So much going on and so little time ~ so a small selection of other people’s photos of the last few weeks.  Teaching, preaching, eating, drinking, sightseeing and more…

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And, my friends from Taichung who came for the weekend ~ we went on the Pingxi Line and to Shifen Waterfall.  Ah, selfie heaven!

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This is the alternative Pingxi Line set of photos – the ones I took – ah, gotta love ’em all!

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It’s time to go when it’s time to go ~ and all UK people in Taiwan apparently know that to prepare for a 6-month visit to the UK, just before they leave Taiwan they must go to visit the dentist and hairdresser – cos both are so expensive in the UK, and not so easy to arrange either – but here, ah it’s wonderful!

So that done, I’m ready to go!  Prayers appreciated…

Chiang Kai-Shek Official Residence 士林官邸 & Martyrs Shrine 忠烈祠 @ Shilin, Taipei

Chiang Kai-Shek (CKS), ‘leader of the Republic of China between 1928 and 1975, first in mainland China until 1949 and then in exile in Taiwan’, arrived in Taiwan in 1949 with his wife, Soong Mei-Ling.  A year later, they moved into their new home, the Shilin Official Residence 士林官邸 and stayed there until Chiang Kai-Shek’s death in 1975.  Visitors were many and famous, including then US Vice-President Nixon in 1953, and President Eisenhower in 1960. This is the building today….

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During the Japanese Colonial Era (1895-1945), the building was the location of the Shilin Horticultural Experimental Station, and surrounded, of course, by beautiful gardens.  These days, house, chapel, pavilions and garden are all open to the public.  The gardens are free, the house costs NT$ 100 entrance fee for ‘general visitors’ (that’s most of us), and a free audio tour is available in English and other languages.  No cameras or cellphones are allowed inside the house, so I have no photos of the inside, sorry about that.  Just use your imagination…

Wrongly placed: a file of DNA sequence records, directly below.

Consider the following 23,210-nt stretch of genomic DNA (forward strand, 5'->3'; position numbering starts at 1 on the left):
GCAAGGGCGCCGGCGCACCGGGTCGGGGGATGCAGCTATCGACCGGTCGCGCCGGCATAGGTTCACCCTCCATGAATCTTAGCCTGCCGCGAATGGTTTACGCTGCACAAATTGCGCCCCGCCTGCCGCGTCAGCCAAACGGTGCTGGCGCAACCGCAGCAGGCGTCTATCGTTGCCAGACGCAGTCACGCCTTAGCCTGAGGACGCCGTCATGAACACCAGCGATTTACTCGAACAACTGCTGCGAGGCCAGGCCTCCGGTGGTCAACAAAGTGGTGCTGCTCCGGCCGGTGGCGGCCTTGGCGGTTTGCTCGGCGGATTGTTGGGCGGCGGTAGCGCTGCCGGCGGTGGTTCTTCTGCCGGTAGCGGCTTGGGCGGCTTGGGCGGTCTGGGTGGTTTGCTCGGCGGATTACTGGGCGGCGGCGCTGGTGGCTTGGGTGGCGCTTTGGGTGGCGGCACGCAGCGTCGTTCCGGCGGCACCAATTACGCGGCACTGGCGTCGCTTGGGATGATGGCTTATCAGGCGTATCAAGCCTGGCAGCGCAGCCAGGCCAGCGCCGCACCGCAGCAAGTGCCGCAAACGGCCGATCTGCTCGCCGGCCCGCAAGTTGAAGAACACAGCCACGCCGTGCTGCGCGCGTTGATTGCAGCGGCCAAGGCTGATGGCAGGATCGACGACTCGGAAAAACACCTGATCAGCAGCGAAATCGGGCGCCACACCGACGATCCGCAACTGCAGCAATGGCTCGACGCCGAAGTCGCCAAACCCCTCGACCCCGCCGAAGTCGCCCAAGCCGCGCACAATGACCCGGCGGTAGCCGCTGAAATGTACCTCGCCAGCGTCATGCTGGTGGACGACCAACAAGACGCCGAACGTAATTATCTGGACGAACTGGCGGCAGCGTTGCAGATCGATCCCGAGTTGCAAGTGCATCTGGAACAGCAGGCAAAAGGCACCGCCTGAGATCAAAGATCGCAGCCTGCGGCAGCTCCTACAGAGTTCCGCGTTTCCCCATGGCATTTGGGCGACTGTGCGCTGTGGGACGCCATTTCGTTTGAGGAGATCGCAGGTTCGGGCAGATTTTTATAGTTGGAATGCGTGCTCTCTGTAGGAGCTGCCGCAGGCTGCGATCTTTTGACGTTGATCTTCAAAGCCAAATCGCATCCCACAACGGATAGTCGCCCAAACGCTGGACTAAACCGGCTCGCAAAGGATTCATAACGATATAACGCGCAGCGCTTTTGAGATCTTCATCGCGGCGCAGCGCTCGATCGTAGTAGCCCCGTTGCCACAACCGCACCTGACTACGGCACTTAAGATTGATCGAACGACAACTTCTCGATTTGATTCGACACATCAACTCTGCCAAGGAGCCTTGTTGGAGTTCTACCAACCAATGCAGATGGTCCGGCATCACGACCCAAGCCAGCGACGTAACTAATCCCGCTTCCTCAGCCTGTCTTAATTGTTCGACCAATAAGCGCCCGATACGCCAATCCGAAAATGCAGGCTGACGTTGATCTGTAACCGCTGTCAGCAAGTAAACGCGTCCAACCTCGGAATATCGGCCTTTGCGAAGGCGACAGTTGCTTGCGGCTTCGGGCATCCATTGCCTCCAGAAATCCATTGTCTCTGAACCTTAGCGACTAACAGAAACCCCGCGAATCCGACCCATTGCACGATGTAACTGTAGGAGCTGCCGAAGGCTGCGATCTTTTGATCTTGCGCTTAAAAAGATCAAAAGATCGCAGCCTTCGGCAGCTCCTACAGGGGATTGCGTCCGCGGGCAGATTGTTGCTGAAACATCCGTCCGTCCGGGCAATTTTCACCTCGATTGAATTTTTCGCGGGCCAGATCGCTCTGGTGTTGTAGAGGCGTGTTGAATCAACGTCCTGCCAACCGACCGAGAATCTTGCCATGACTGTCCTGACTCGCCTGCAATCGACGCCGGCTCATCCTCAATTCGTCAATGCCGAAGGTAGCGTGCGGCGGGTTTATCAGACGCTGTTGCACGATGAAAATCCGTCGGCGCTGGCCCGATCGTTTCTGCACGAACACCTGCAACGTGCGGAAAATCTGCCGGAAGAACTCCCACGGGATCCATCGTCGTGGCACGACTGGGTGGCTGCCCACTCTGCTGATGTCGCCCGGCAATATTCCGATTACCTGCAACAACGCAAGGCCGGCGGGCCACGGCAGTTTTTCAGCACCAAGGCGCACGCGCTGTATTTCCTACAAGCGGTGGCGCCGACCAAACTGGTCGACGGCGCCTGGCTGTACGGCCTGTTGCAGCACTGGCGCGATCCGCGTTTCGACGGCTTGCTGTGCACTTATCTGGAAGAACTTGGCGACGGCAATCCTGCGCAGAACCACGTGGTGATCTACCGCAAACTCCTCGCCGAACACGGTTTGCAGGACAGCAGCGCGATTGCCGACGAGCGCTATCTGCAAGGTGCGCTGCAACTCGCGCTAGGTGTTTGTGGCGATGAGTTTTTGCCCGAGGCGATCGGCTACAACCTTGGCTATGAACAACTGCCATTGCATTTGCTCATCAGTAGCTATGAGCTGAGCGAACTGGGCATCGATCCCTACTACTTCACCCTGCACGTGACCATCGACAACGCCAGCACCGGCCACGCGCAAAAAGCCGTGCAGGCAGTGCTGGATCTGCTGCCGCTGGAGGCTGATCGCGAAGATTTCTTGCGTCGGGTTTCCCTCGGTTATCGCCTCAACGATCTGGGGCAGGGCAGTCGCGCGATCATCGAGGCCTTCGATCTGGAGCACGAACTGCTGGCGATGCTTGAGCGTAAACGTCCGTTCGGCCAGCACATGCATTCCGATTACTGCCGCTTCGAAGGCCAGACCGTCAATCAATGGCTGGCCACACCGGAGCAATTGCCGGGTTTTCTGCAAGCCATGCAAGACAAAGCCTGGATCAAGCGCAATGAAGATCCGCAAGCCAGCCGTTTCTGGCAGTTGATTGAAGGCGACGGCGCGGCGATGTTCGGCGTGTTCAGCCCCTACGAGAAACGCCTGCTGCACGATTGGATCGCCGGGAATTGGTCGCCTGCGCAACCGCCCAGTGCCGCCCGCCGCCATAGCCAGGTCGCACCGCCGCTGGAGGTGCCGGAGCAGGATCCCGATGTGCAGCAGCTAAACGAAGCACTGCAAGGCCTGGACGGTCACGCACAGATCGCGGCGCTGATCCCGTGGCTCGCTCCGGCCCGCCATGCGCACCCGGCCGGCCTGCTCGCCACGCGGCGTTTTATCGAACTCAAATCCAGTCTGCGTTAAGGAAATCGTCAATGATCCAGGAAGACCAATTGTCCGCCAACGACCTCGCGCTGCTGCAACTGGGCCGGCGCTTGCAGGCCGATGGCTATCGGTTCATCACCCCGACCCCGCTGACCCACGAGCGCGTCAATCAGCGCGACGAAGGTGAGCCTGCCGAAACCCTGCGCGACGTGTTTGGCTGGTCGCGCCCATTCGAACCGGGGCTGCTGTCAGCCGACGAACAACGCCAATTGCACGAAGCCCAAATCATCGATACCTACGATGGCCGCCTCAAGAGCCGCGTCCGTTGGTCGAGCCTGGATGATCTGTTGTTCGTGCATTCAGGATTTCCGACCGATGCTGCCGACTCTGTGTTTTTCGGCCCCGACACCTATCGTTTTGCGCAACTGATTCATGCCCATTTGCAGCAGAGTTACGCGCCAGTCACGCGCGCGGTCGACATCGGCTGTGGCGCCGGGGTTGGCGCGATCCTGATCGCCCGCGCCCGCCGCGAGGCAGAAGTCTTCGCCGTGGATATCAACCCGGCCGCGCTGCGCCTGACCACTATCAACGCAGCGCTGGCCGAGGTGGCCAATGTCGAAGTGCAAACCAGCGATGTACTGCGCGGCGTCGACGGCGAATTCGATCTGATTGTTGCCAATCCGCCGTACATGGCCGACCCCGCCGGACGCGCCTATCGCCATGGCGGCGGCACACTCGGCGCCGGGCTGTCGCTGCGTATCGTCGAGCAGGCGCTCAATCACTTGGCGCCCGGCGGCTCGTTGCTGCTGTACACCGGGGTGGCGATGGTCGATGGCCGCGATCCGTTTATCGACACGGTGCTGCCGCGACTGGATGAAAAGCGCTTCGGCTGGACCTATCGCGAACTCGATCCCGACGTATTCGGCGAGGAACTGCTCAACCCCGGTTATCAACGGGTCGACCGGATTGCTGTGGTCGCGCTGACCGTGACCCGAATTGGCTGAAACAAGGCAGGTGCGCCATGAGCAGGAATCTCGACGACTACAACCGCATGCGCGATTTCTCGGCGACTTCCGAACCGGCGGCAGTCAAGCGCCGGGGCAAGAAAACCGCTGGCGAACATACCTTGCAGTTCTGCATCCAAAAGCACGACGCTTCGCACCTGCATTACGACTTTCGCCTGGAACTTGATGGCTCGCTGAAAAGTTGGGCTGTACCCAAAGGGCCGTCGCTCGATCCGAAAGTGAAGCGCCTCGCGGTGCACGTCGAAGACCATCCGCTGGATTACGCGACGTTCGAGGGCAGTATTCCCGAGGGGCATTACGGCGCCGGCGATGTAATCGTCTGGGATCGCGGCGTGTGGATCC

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The gardens are popular with many local people and visitors.  Deservedly so.  The flowers and shrubs – especially the rose gardens – are beautiful, all well-maintained and with lots of colour.  There are workers everywhere tending to the plants.  As a result, I think the gardens are much better than even the botanical gardens in Taipei. Check out these photos..

The house is also popular with tourists.  Lots of them, and mostly from overseas.  I went to visit the house for the first time today, a little reluctantly I admit.  Chiang Kai-Shek is nowhere near as popular these days as he used to be – as more and more of the truth of what really happened under his rule is brought to light.  But then every country has its own terrible secrets, and the UK is no exception.  So I tried to go with an open mind to learn…